George Oppitz-Trotman, ‘Open letter concerning the Willetts Protest at Cambridge’

Dear Professor Goldhill,

I recently read your response to the occupation of Lady Mitchell Hall by the Cambridge Defend Education group, posted on the CRASSH website. In it, you mention that many people have since emailed you expressing their sense of shame that David Willetts was prevented from speaking; I have taken that as an invitation to email you with a different view.

I feel compelled to do so partly because your response represents an exercise of symbolic capital that – in the context of the campaign against current government policy – seems to me a thousand-fold more irresponsible than the students’ actions last week. Your comments demand that space be made for ‘other voices’, and I trust that you believe you are intervening on their behalf by condemning the protests. Implicit in that rationale must be your awareness that your voice is invested with a certain authority dependent partly, but of course not wholly, on your esteemed position within the University. You will not be insensitive to the irony I’m getting at: your defence of others’ voices demands all views be treated equally, but that very defence is predicated on the knowledge that some voices are more equal than others.

Students and colleagues will read your statement of condemnation not as an expression of fair-minded concern but as a work that defines what is politically acceptable for them within the institution you represent. As a junior researcher, I am more than aware that a degree of career risk attends direct criticism here – in fact it is precisely that sense of ill-defined discomfort which prompts me to write. You will excuse me if – as a consequence of this discomfort – I feel that the term ‘totalitarian’ was misapplied by your statement.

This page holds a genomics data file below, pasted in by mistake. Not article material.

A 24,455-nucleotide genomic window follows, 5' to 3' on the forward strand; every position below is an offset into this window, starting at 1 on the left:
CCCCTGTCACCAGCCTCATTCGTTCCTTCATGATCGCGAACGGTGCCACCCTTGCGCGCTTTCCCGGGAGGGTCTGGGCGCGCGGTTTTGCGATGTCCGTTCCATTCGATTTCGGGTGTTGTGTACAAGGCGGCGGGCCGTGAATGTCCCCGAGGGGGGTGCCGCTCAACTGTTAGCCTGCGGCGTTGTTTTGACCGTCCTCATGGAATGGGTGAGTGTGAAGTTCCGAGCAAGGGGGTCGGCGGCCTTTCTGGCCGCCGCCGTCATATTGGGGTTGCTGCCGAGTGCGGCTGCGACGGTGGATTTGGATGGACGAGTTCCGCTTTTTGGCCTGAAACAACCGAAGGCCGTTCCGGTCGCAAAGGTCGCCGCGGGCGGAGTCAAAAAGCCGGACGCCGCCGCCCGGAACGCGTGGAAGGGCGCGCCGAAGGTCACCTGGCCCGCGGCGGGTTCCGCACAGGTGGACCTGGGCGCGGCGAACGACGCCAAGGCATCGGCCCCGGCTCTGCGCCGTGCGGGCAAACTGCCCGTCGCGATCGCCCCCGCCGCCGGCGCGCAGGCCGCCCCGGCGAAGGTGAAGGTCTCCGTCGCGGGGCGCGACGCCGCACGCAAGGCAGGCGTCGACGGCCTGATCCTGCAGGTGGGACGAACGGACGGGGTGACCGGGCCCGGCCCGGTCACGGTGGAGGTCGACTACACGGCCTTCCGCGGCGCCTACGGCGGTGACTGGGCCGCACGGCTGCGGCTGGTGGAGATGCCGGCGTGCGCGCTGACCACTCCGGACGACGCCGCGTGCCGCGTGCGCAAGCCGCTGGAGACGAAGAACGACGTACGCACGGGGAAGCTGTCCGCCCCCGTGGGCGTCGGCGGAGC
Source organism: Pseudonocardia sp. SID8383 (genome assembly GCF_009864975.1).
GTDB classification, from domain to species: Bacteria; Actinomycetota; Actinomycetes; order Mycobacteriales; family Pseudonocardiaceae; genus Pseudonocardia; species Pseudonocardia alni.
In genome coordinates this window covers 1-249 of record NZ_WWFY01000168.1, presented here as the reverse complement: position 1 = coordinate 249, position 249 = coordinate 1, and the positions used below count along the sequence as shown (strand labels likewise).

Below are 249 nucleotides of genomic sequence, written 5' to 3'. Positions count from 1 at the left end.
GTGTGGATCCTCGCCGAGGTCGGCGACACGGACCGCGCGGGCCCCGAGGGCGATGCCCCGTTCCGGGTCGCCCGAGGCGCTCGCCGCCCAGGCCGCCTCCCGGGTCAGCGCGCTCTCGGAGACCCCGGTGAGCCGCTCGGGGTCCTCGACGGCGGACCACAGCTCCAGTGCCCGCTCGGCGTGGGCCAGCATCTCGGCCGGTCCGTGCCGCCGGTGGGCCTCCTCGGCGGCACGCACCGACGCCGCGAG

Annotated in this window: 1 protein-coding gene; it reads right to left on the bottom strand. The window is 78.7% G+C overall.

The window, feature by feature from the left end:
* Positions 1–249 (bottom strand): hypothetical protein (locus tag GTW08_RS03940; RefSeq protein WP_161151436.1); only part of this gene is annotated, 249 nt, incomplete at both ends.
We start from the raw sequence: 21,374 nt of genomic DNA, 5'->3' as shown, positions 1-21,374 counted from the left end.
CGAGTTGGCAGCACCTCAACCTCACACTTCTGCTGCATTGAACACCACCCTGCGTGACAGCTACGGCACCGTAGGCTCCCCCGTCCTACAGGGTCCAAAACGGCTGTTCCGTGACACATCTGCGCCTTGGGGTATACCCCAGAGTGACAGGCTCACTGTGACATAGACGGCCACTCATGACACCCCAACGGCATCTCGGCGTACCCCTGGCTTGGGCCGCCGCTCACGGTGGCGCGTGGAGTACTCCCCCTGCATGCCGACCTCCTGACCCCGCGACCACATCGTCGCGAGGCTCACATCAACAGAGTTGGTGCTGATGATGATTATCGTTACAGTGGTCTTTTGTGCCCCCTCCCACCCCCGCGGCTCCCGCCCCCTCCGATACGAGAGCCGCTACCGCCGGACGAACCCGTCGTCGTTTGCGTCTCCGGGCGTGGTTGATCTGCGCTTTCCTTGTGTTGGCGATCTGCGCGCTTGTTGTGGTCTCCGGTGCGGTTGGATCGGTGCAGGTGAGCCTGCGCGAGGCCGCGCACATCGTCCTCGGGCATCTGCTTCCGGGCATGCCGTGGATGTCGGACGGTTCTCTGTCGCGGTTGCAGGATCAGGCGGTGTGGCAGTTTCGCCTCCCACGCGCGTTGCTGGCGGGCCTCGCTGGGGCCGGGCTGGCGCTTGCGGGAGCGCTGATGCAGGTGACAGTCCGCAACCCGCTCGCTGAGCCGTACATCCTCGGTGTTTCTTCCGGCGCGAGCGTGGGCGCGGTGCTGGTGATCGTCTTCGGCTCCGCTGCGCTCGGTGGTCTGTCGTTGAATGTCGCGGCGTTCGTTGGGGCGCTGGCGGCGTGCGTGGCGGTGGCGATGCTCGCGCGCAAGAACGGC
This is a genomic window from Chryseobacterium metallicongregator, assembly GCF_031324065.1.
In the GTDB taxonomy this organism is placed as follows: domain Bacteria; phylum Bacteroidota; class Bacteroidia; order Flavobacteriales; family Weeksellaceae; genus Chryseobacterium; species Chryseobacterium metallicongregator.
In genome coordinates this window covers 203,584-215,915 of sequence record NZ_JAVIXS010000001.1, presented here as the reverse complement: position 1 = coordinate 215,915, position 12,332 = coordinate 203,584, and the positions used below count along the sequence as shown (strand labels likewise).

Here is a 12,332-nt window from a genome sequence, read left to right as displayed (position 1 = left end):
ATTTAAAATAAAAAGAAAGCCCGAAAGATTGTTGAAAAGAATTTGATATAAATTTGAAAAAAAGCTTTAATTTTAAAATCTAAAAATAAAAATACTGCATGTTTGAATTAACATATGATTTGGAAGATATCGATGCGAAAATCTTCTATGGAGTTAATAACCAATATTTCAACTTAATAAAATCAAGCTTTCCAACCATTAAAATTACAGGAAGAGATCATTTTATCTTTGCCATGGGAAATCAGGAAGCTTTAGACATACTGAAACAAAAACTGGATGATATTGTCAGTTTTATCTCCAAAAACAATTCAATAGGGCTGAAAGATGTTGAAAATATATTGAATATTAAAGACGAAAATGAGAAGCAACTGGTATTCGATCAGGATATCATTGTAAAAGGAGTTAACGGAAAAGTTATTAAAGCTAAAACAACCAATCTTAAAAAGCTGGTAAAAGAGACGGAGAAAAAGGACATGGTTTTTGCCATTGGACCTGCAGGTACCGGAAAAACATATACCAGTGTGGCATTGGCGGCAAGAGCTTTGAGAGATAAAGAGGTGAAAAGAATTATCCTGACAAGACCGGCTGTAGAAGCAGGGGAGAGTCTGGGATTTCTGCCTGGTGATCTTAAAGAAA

The pretence that there exists a public sphere in which heterodox voices can commingle productively also underpins the criticism of CDE itself. I find it bizarre that so many rational people believe that Willetts’ visit represented a chance for rational debate. His relations with the HE sector are in tatters, and his visit to Cambridge represents part of an attempt to conceal that fact. It was an advertisement – not an evaluative process. CRASSH seems to consider his talk on par with a speech made by a visiting academic holding controversial views. But Willetts was not there to announce that he had found previously undiscovered Homeric material in Shakespeare, or to discuss the pitfalls of game theory. He was there to make a vicious policy respectable. I would have been far more disturbed by the protests had the interrupted speaker been a Holocaust denier: because the Holocaust denier’s illegitimacy is already manifest by social consensus. Willetts is in power, not on the fringes. He holds out hope that his systematic destruction of the public university can be made to seem democratic and virtuous.

I want to suggest to you therefore that allowing him to speak would – in itself – have been a political act. We might have engaged him in rational debate for hour upon hour, but in this case doing so would have meant participating in a social event designed to stymie those very principles we would be so reasonably advocating.